Sanders, who is cautious with his endorsements, went above and beyond for D’Alessandro. He backed his former aide in January, traveled to Des Moines for a rally in February and wielded the power of his sizeable email list to raise money for D’Alessandro.

The email boosted D’Alessandro’s fundraising, but did little to help him catch up to Mauro and Axne, who both significantly outraised the former Sanders Iowa aide.

Roby faces GOP wrath for opposing Trump

Alabama Rep. Martha Roby is headed to a Republican runoff to save her seat after failing to top 50% in Tuesday’s primary.

Roby, whose criticism of Trump over the “Access Hollywood” tape in 2016 earned her a primary challenge, will face Bobby Bright — a former Democratic congressman who is now running as a Republican — in the head-to-head matchup on July 17.

Roby fell short of 50% in part because she is paying a political price in deep-red Alabama for saying in 2016 that she would not vote for Trump.

“I cannot look my children in the eye and justify a vote for a man who promotes and boasts about sexually assaulting women,” she said at the time.

If Roby were to lose the runoff, she would be the second House Republican defeated in a 2018 primary. Rep. Robert Pittenger of North Carolina lost to former pastor Mark Harris in May.

Smooth sailing for New Jersey Democrats

Two hotbeds of competitive House races held their primaries Tuesday. And while California had Democrats sweating, New Jersey went exactly according to plan.

Every candidate backed by the Democratic Congressional Campaign Committee and preferred by the party establishment claimed victory. In GOP Rep. Leonard Lance’s district, former assistant secretary of state Tom Malinowski held off a progressive opponent. In retiring Republican Rep. Rodney Frelinghuysen’s district, former Navy pilot Mikie Sherrill — one of the strongest Democratic recruits of the 2018 cycle — cruised.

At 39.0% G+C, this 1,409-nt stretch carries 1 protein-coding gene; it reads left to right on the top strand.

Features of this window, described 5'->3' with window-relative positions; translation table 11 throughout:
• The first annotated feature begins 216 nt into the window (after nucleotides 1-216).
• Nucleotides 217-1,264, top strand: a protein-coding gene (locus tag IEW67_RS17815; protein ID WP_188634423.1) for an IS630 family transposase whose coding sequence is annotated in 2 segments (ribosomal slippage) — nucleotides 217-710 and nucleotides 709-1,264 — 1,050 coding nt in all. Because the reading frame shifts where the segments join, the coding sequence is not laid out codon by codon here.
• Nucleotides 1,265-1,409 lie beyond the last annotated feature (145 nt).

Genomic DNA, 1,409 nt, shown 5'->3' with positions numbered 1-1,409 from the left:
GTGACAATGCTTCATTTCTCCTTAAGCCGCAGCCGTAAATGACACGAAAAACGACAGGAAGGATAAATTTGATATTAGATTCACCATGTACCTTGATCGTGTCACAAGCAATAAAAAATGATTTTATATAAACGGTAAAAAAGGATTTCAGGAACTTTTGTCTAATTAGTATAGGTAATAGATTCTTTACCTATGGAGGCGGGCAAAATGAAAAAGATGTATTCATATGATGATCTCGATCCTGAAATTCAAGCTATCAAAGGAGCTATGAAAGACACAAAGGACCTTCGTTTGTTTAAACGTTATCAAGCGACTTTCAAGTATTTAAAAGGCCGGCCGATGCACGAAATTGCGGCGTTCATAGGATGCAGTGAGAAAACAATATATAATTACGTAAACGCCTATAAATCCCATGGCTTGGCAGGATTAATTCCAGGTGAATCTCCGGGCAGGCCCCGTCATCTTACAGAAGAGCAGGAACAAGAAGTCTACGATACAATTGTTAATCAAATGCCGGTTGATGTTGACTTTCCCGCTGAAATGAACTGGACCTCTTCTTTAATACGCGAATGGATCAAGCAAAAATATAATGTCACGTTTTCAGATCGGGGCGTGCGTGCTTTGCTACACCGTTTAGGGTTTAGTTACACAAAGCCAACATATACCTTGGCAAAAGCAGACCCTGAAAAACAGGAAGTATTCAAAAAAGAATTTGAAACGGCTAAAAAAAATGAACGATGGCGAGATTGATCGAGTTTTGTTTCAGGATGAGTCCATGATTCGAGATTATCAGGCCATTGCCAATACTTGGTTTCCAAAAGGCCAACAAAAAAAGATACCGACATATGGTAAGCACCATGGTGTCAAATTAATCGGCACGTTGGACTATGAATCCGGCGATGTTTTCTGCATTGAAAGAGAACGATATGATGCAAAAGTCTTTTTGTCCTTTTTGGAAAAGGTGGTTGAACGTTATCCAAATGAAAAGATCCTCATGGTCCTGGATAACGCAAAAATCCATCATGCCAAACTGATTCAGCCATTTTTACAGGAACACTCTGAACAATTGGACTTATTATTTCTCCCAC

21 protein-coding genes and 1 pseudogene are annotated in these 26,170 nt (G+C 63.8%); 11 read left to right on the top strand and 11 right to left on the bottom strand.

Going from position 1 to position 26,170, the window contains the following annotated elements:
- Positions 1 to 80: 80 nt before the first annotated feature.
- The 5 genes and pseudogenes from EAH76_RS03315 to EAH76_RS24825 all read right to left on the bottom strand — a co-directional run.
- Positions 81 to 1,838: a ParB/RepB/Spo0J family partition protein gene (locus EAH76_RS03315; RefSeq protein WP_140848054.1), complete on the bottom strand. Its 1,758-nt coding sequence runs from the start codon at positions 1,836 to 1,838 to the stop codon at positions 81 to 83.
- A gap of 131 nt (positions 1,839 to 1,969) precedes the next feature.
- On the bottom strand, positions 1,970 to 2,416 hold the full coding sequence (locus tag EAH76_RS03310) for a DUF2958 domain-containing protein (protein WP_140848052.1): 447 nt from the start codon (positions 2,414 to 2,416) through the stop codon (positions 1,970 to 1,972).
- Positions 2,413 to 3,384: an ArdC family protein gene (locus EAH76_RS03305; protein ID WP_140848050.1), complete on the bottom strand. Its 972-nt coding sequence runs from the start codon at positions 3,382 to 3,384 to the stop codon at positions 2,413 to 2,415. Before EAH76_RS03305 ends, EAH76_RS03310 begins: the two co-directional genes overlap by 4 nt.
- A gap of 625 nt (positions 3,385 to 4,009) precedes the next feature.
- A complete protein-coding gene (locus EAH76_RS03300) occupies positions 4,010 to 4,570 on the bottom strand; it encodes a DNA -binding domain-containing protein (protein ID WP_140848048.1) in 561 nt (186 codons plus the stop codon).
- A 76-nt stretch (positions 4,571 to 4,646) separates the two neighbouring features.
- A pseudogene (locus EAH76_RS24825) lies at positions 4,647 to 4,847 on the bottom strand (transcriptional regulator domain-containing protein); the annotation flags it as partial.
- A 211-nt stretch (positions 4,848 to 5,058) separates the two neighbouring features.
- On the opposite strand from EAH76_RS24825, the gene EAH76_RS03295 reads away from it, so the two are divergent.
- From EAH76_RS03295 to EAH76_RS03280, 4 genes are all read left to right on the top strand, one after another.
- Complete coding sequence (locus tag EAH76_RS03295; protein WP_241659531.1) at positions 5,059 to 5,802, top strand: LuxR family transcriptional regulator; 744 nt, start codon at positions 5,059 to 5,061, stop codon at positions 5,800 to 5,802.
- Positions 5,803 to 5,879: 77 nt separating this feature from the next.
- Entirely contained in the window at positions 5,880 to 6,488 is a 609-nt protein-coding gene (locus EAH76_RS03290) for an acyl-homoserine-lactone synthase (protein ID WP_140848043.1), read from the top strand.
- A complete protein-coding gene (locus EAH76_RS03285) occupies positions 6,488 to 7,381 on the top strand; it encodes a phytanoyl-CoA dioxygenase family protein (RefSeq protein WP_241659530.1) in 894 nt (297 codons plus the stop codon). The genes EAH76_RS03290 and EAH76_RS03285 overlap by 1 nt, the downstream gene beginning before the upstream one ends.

And in retiring GOP Rep. Frank LoBiondo’s district, state Sen. Jeff Van Drew — whose conservative positions made him a target of progressives — coasted.

The Democrat who faced a surprisingly close race Tuesday was Sen. Bob Menendez. Now free of corruption charges, Menendez’ underfunded and unknown challenger Lisa McCormick put up a surprisingly strong showing. It was a clear sign that a strong challenger might have been able to unseat Menendez.

Democrats hope anti-Trump fervor is brewing in Missouri

Democrats, in response to Trump’s presidency, have flipped a sizeable 42 state legislative seats since the President took office in January 2017, the latest of which came in Missouri on Tuesday night.

Democrat Lauren Arthur, a state representative, led Republican Kevin Corlew, also a state representative, by close to 20% with all precincts reporting. The swing is significant given the district in suburban Kansas City backed both Trump in 2016 and Mitt Romney in 2012. Additionally, the Republican who stepped down from the seat earlier this year won reelection in 2016 by over 20 percentage points.

Why does this small seat in Missouri matter nationally? Democratic operatives hope the swing previews a strong showing in November, where voters are prepared to rebuke the President.

But there are also statewide implications at play, too. Tuesday’s special election was the first time voters have gone to the polls in Missouri since Republican Gov. Eric Greitens resigned in disgrace amid a series of scandals. The fact that voters rebuked the Republican in this race could be a bad sign for Missouri Attorney General Josh Hawley, who is seeking to oust vulnerable Democratic Sen. Claire McCaskill in November.

This story has been updated to reflect election results.

In California, Democrats are hopeful they've avoided the nightmare scenario of their candidates being locked out of winnable House races due to the state's unique primary system in which the top two candidates of any party advance.
In California, Democrats are hopeful they’ve avoided the nightmare scenario of their candidates being locked out of winnable House races due to the state’s unique primary system in which the top two candidates of any party advance.